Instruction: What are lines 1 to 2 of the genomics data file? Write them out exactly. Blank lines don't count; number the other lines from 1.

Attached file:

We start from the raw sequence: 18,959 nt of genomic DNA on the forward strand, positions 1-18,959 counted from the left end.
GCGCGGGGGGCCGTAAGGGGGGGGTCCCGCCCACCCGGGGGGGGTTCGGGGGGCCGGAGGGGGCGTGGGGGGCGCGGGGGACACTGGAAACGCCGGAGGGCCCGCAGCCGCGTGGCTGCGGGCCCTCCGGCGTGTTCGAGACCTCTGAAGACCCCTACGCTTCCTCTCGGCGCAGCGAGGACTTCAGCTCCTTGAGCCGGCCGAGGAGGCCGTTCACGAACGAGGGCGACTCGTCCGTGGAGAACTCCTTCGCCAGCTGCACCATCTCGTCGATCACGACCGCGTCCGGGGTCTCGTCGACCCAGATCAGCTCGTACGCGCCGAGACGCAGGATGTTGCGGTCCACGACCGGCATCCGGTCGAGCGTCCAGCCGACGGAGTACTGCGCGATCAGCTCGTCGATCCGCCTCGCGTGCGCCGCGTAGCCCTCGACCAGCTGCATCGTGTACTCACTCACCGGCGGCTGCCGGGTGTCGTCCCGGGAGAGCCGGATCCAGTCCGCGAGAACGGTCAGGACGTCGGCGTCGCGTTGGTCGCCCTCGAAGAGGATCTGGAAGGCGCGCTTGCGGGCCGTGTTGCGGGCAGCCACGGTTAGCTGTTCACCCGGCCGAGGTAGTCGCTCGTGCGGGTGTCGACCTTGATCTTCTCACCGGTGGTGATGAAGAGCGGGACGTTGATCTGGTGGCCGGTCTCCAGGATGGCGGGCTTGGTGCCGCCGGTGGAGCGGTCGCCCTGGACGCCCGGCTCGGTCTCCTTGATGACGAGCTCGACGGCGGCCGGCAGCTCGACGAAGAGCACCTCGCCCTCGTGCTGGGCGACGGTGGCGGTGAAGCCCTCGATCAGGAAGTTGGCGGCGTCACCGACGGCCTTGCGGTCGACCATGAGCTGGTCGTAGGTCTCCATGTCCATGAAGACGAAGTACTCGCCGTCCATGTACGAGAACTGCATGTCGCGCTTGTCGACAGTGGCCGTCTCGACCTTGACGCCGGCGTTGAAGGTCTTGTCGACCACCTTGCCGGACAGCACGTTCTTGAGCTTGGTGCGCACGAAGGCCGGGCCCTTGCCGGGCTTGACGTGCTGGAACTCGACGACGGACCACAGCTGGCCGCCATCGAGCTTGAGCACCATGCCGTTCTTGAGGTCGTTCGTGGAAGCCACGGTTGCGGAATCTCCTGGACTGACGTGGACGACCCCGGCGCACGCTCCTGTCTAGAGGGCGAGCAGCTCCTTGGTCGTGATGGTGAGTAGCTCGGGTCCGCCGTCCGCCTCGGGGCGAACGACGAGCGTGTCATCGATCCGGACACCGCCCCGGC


We start from the raw sequence: 18,959 nt of genomic DNA on the forward strand, positions 1-18,959 counted from the left end.
GCGCGGGGGGCCGTAAGGGGGGGGTCCCGCCCACCCGGGGGGGGTTCGGGGGGCCGGAGGGGGCGTGGGGGGCGCGGGGGACACTGGAAACGCCGGAGGGCCCGCAGCCGCGTGGCTGCGGGCCCTCCGGCGTGTTCGAGACCTCTGAAGACCCCTACGCTTCCTCTCGGCGCAGCGAGGACTTCAGCTCCTTGAGCCGGCCGAGGAGGCCGTTCACGAACGAGGGCGACTCGTCCGTGGAGAACTCCTTCGCCAGCTGCACCATCTCGTCGATCACGACCGCGTCCGGGGTCTCGTCGACCCAGATCAGCTCGTACGCGCCGAGACGCAGGATGTTGCGGTCCACGACCGGCATCCGGTCGAGCGTCCAGCCGACGGAGTACTGCGCGATCAGCTCGTCGATCCGCCTCGCGTGCGCCGCGTAGCCCTCGACCAGCTGCATCGTGTACTCACTCACCGGCGGCTGCCGGGTGTCGTCCCGGGAGAGCCGGATCCAGTCCGCGAGAACGGTCAGGACGTCGGCGTCGCGTTGGTCGCCCTCGAAGAGGATCTGGAAGGCGCGCTTGCGGGCCGTGTTGCGGGCAGCCACGGTTAGCTGTTCACCCGGCCGAGGTAGTCGCTCGTGCGGGTGTCGACCTTGATCTTCTCACCGGTGGTGATGAAGAGCGGGACGTTGATCTGGTGGCCGGTCTCCAGGATGGCGGGCTTGGTGCCGCCGGTGGAGCGGTCGCCCTGGACGCCCGGCTCGGTCTCCTTGATGACGAGCTCGACGGCGGCCGGCAGCTCGACGAAGAGCACCTCGCCCTCGTGCTGGGCGACGGTGGCGGTGAAGCCCTCGATCAGGAAGTTGGCGGCGTCACCGACGGCCTTGCGGTCGACCATGAGCTGGTCGTAGGTCTCCATGTCCATGAAGACGAAGTACTCGCCGTCCATGTACGAGAACTGCATGTCGCGCTTGTCGACAGTGGCCGTCTCGACCTTGACGCCGGCGTTGAAGGTCTTGTCGACCACCTTGCCGGACAGCACGTTCTTGAGCTTGGTGCGCACGAAGGCCGGGCCCTTGCCGGGCTTGACGTGCTGGAACTCGACGACGGACCACAGCTGGCCGCCATCGAGCTTGAGCACCATGCCGTTCTTGAGGTCGTTCGTGGAAGCCACGGTTGCGGAATCTCCTGGACTGACGTGGACGACCCCGGCGCACGCTCCTGTCTAGAGGGCGAGCAGCTCCTTGGTCGTGATGGTGAGTAGCTCGGGTCCGCCGTCCGCCTCGGGGCGAACGACGAGCGTGTCATCGATCCGGACACCGCCCCGGC